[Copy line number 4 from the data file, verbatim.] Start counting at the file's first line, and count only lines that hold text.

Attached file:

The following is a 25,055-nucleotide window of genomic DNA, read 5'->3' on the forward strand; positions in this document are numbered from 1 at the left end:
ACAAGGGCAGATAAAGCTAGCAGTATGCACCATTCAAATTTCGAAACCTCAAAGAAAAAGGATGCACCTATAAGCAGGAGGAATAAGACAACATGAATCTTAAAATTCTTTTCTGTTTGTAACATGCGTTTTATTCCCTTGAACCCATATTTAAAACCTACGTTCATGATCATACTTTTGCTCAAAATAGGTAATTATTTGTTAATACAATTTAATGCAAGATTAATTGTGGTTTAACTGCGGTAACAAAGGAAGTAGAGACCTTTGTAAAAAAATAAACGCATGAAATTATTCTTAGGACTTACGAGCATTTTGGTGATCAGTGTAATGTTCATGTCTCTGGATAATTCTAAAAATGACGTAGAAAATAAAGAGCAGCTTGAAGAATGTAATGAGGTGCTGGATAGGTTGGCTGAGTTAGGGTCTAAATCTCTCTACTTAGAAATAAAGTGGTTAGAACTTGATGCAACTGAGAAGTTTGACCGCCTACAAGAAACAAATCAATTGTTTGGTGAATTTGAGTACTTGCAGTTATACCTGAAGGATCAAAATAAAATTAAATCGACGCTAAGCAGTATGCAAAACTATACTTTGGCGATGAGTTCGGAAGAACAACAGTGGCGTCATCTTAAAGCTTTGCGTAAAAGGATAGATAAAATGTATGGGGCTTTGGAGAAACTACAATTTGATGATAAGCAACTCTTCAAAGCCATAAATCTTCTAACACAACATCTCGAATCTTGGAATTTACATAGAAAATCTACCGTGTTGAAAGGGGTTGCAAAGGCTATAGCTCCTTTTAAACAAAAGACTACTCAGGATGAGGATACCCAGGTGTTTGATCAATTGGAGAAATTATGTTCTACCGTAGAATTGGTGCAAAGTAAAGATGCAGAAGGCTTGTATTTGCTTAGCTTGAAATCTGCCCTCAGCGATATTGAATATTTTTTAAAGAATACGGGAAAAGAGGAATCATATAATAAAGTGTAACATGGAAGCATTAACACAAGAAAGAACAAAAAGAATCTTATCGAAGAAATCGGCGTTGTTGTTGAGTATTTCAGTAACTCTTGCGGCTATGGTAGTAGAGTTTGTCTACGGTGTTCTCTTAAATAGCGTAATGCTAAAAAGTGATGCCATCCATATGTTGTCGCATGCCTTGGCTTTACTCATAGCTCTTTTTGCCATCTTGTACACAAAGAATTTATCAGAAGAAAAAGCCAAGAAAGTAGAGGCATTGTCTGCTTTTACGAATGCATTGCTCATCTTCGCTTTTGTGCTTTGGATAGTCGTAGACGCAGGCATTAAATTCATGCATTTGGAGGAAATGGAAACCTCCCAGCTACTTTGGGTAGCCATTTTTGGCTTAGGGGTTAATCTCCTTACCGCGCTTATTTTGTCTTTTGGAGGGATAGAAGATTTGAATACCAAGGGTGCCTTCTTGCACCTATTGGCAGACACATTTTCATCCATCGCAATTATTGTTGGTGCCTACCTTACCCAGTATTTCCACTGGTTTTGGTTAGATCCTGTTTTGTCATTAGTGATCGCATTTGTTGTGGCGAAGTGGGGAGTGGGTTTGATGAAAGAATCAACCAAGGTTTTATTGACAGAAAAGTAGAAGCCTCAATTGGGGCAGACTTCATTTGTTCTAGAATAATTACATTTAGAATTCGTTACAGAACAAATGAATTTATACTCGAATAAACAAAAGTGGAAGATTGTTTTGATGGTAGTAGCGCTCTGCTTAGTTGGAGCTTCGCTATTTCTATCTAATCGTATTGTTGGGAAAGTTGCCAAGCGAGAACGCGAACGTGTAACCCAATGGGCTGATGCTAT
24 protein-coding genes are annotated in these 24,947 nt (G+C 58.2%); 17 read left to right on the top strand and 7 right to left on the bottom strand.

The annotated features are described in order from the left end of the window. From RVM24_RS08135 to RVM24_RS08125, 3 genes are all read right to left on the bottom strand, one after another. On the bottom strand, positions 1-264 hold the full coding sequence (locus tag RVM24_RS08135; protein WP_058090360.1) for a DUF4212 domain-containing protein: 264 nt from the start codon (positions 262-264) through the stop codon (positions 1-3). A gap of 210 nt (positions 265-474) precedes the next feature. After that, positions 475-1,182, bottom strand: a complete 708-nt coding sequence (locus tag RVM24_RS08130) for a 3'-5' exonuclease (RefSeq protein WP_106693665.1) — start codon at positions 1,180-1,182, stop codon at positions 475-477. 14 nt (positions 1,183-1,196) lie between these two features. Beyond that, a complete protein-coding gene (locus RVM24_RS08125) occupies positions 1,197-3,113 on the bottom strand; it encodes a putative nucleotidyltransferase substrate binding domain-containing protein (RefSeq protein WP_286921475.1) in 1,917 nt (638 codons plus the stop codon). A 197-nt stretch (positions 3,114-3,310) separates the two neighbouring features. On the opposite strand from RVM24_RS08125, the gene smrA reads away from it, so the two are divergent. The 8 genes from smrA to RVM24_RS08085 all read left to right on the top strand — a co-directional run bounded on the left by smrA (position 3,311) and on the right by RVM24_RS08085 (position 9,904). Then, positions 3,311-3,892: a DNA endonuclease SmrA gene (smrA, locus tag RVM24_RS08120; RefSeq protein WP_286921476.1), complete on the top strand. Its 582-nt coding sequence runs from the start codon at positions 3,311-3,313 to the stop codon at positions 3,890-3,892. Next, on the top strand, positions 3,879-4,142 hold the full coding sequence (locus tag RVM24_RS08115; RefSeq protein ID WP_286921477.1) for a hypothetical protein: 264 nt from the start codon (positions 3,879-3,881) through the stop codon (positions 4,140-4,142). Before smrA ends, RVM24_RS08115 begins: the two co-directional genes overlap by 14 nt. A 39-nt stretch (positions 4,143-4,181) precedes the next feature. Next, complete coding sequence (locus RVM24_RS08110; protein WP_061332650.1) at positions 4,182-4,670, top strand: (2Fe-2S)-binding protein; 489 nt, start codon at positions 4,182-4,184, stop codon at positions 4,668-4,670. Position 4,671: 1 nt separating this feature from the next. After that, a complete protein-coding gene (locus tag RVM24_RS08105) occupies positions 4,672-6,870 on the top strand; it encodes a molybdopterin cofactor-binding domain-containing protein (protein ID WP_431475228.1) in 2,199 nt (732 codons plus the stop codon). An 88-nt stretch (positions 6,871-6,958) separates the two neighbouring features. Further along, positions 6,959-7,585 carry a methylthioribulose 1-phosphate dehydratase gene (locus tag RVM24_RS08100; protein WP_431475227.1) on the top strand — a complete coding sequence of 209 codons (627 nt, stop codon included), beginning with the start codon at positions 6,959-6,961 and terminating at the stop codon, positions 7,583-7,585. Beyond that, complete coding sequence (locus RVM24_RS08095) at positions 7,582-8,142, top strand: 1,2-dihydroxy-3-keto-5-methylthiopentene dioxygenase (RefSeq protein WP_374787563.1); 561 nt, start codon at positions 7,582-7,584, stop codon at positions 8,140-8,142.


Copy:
The annotated features are described in order from the left end of the window. From RVM24_RS08135 to RVM24_RS08125, 3 genes are all read right to left on the bottom strand, one after another. On the bottom strand, positions 1-264 hold the full coding sequence (locus tag RVM24_RS08135; protein WP_058090360.1) for a DUF4212 domain-containing protein: 264 nt from the start codon (positions 262-264) through the stop codon (positions 1-3). A gap of 210 nt (positions 265-474) precedes the next feature. After that, positions 475-1,182, bottom strand: a complete 708-nt coding sequence (locus tag RVM24_RS08130) for a 3'-5' exonuclease (RefSeq protein WP_106693665.1) — start codon at positions 1,180-1,182, stop codon at positions 475-477. 14 nt (positions 1,183-1,196) lie between these two features. Beyond that, a complete protein-coding gene (locus RVM24_RS08125) occupies positions 1,197-3,113 on the bottom strand; it encodes a putative nucleotidyltransferase substrate binding domain-containing protein (RefSeq protein WP_286921475.1) in 1,917 nt (638 codons plus the stop codon). A 197-nt stretch (positions 3,114-3,310) separates the two neighbouring features. On the opposite strand from RVM24_RS08125, the gene smrA reads away from it, so the two are divergent. The 8 genes from smrA to RVM24_RS08085 all read left to right on the top strand — a co-directional run bounded on the left by smrA (position 3,311) and on the right by RVM24_RS08085 (position 9,904). Then, positions 3,311-3,892: a DNA endonuclease SmrA gene (smrA, locus tag RVM24_RS08120; RefSeq protein WP_286921476.1), complete on the top strand. Its 582-nt coding sequence runs from the start codon at positions 3,311-3,313 to the stop codon at positions 3,890-3,892. Next, on the top strand, positions 3,879-4,142 hold the full coding sequence (locus tag RVM24_RS08115; RefSeq protein ID WP_286921477.1) for a hypothetical protein: 264 nt from the start codon (positions 3,879-3,881) through the stop codon (positions 4,140-4,142). Before smrA ends, RVM24_RS08115 begins: the two co-directional genes overlap by 14 nt. A 39-nt stretch (positions 4,143-4,181) precedes the next feature. Next, complete coding sequence (locus RVM24_RS08110; protein WP_061332650.1) at positions 4,182-4,670, top strand: (2Fe-2S)-binding protein; 489 nt, start codon at positions 4,182-4,184, stop codon at positions 4,668-4,670. Position 4,671: 1 nt separating this feature from the next. After that, a complete protein-coding gene (locus tag RVM24_RS08105) occupies positions 4,672-6,870 on the top strand; it encodes a molybdopterin cofactor-binding domain-containing protein (protein ID WP_431475228.1) in 2,199 nt (732 codons plus the stop codon). An 88-nt stretch (positions 6,871-6,958) separates the two neighbouring features. Further along, positions 6,959-7,585 carry a methylthioribulose 1-phosphate dehydratase gene (locus tag RVM24_RS08100; protein WP_431475227.1) on the top strand — a complete coding sequence of 209 codons (627 nt, stop codon included), beginning with the start codon at positions 6,959-6,961 and terminating at the stop codon, positions 7,583-7,585. Beyond that, complete coding sequence (locus RVM24_RS08095) at positions 7,582-8,142, top strand: 1,2-dihydroxy-3-keto-5-methylthiopentene dioxygenase (RefSeq protein WP_374787563.1); 561 nt, start codon at positions 7,582-7,584, stop codon at positions 8,140-8,142.